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Vervet monkeys are a frequently studied animal model in neuroscience research. Although equally distantly related to humans, the ancestors of vervets diverged from those of macaques and baboons more than eleven million years ago, antedating the divergence of the ancestors of humans, chimpanzees and gorillas. To facilitate anatomic localization in the vervet brain, two linked on-line electronic atlases are described, one based on registered MRI scans from hundreds of vervets (http://www.loni.ucla.edu/Research/Atlases/Data/vervet/vervetmratlas/vervetmratlas.html) and the other based on a high-resolution cryomacrotome study of a single vervet (http://www.loni.ucla.edu/Research/Atlases/Data/vervet/vervetatlas/vervetatlas.html). The averaged MRI atlas is also available as a volume in Neuroimaging Informatics Technology Initiative format. In the cryomacrotome atlas, various sulcal and subcortical structures have been anatomically labeled and surface rendered views are provided along the primary planes of section. Both atlases simultaneously provide views in all three primary planes of section, rapid navigation by clicking on the displayed images, and stereotaxic coordinates in the averaged MRI atlas space. Despite the extended time period since their divergence, the major sulcal and subcortical landmarks in vervets are highly conserved relative to those described in macaques.
Chlorocebus aethiops, commonly referred to as the vervet monkey or the African green monkey, is an Old World monkey and a member of the Cercopithecinae subfamily. This subfamily also includes other terrestrial guenons, arboreal guenons, macaques, baboons, mangabeys and mandrills. The Cercopithecinae are thought to have diverged from the other Old World monkey subfamily, the Colobinae, approximately 14 million years ago (Stewart and Disotell, 1998) with guenons subsequently diverging from baboons, macaques, mangabeys and mandrills around 11.5 million years ago (Tosi et al., 2005). Members of the terrestrial guenon genus Chlorocebus were previously classified together with arboreal guenons as the single genus Cercopithecus (Grubb et al., 2003) but have recently been reclassified into their own separate genus (Groves, 2001; Tosi et al., 2003; Tosi et al., 2005; Xing et al., 2007). Molecular studies indicate that the arboreal and terrestrial guenons diverged about 8 million years ago (Tosi et al., 2005). All Old World monkeys are equally distantly related to humans and apes, having diverged from a common ancestor approximately 30 million years ago (Steiper and Young, 2006). The relationships between vervets and other Old World monkeys, apes and humans are shown in Figure 1.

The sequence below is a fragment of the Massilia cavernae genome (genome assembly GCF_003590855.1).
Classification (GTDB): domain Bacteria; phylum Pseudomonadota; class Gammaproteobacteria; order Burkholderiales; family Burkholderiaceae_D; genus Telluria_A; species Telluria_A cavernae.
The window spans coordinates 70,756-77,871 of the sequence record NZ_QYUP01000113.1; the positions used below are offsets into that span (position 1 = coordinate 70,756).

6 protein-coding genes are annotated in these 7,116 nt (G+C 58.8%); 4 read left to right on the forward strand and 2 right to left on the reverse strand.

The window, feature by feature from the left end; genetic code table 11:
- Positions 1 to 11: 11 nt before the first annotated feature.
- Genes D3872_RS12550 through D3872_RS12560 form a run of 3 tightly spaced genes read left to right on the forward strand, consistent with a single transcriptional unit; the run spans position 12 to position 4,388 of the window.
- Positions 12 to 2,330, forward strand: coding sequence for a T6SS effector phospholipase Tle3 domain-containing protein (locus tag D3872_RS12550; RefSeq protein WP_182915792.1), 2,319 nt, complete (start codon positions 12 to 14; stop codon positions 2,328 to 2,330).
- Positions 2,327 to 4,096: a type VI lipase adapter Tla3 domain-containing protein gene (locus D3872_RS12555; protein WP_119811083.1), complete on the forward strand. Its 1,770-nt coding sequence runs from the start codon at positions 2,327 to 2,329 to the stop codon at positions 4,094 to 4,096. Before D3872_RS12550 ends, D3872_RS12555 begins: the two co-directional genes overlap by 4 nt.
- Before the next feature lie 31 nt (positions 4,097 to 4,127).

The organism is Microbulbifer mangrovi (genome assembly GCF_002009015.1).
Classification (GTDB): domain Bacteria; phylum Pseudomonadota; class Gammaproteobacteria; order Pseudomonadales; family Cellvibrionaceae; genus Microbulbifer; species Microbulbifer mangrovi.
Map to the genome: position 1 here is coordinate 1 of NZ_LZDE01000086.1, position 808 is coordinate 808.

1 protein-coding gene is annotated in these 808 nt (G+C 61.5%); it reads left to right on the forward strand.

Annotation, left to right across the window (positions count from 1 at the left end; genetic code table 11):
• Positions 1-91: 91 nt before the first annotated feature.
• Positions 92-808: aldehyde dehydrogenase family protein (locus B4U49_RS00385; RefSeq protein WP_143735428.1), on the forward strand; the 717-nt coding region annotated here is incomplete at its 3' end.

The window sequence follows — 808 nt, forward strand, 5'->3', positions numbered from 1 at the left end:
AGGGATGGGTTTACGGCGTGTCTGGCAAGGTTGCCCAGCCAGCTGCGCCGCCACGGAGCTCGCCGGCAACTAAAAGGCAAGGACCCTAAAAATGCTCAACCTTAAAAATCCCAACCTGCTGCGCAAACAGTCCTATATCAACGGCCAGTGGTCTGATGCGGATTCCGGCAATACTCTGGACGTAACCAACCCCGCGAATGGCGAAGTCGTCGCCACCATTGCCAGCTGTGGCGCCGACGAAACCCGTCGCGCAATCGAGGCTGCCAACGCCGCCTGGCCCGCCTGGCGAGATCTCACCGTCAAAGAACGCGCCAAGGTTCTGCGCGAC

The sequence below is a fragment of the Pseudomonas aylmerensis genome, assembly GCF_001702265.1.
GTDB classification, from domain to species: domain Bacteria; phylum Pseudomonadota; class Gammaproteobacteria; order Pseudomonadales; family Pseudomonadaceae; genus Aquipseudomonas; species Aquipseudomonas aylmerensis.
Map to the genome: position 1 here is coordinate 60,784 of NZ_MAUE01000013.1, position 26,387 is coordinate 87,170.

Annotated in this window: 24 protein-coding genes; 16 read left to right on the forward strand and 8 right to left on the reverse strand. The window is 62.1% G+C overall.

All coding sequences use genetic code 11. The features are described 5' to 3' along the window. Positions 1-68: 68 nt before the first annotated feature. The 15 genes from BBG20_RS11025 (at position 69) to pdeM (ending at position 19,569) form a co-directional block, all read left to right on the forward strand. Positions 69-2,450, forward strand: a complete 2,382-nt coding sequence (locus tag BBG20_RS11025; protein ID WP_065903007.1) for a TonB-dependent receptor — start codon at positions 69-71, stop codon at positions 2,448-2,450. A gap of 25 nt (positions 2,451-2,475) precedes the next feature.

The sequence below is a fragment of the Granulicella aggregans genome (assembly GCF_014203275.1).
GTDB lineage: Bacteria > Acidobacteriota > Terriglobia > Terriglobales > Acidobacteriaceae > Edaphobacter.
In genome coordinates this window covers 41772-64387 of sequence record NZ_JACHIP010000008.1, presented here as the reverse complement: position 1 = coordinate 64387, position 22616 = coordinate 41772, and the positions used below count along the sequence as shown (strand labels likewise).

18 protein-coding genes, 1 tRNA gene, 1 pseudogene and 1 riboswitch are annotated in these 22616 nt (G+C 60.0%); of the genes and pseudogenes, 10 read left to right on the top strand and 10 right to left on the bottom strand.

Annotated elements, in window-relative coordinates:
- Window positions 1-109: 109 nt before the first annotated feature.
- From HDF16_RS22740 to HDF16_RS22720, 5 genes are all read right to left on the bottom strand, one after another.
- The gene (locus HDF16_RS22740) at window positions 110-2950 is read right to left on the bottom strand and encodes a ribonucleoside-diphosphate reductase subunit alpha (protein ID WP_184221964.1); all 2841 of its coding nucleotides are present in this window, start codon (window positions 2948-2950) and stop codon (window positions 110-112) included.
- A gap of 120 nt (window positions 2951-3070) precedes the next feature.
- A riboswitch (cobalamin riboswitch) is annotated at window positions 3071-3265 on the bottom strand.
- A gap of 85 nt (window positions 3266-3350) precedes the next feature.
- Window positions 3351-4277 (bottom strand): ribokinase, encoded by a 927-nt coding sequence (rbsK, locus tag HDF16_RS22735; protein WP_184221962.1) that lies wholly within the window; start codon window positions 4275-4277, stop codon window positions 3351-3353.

Although some early monkey brain cytoarchitectonic work (e.g., that of Brodmann (1909) and of Vogt and Vogt (1919)) was based on guenons (most likely the arboreal guenon Cercopithecus campbelli according to von Bonin and Bailey (1947)), modern monkey brain atlases have typically been based on macaques. Aside from an anatomically labeled atlas published in 1981 by Contreras et al. and an electronic collection of mostly unlabeled Nissl stained slides described by Mikula et al. (2007) (accessible at http://brainmaps.org), we are unaware of any modern structural anatomic atlas of the genus Chlorocebus or any other arboreal guenon. The value of an anatomic brain atlas specific to this species is underscored by the fact that the vervet is a well established animal model (Carrlson, 2004) that has been used to study numerous brain disorders and traits. These include Parkinson's disease (Taylor et al., 1997; Campos-Romo et al., 2009), Alzheimer's disease (Lemere et al., 2004; Fainman et al., 2007), recovery from early brain injury (Burke et al., 2010), African sleeping sickness (Ouwe-Missi-Oukem-Boyer et al., 2006), aging related brain changes (Melega et al., 2007), fetal alcohol syndrome (Burke et al., 2009), alcoholism (Ervin et al., 1990; Mash et al., 1996), phencyclidine use (Jentsch et al., 1997), cocaine use (Jentsch et al., 2002), methamphetamine use (Melega et al., 2008), stress (Uno et al., 1989), eating disorders (Laćan et al., 2008), stereotypic behaviors (Hugo et al., 2003), impulsivity and aggression (Fairbanks et al., 2004b; James et al., 2007), novelty seeking (Bailey et al., 2007), separation anxiety (Marais et al., 2006), processing of vocalizations (Gil-da-Costa and Hauser, 2006), cerebrospinal fluid dopamine metabolite levels (Freimer et al., 2007) and brain size (Fears et al., 2009). Vervets are likely to account for an increasing proportion of non-human primate neuroscience studies in the future since macaques, the most commonly studied Old World monkey, are in short supply by virtue of their use in AIDS research (Carlsson et al., 2004). Vervets are abundant in Africa and on certain islands in the Caribbean as well as being available in breeding colonies in the United States and elsewhere. Relative to macaques, vervets pose less risk to humans as they are not infected with Cercopithecine herpesvirus 1, a herpes virus endemic in macaque colonies that has a 70% mortality rate when contracted by humans (Elmore and Eberle, 2008).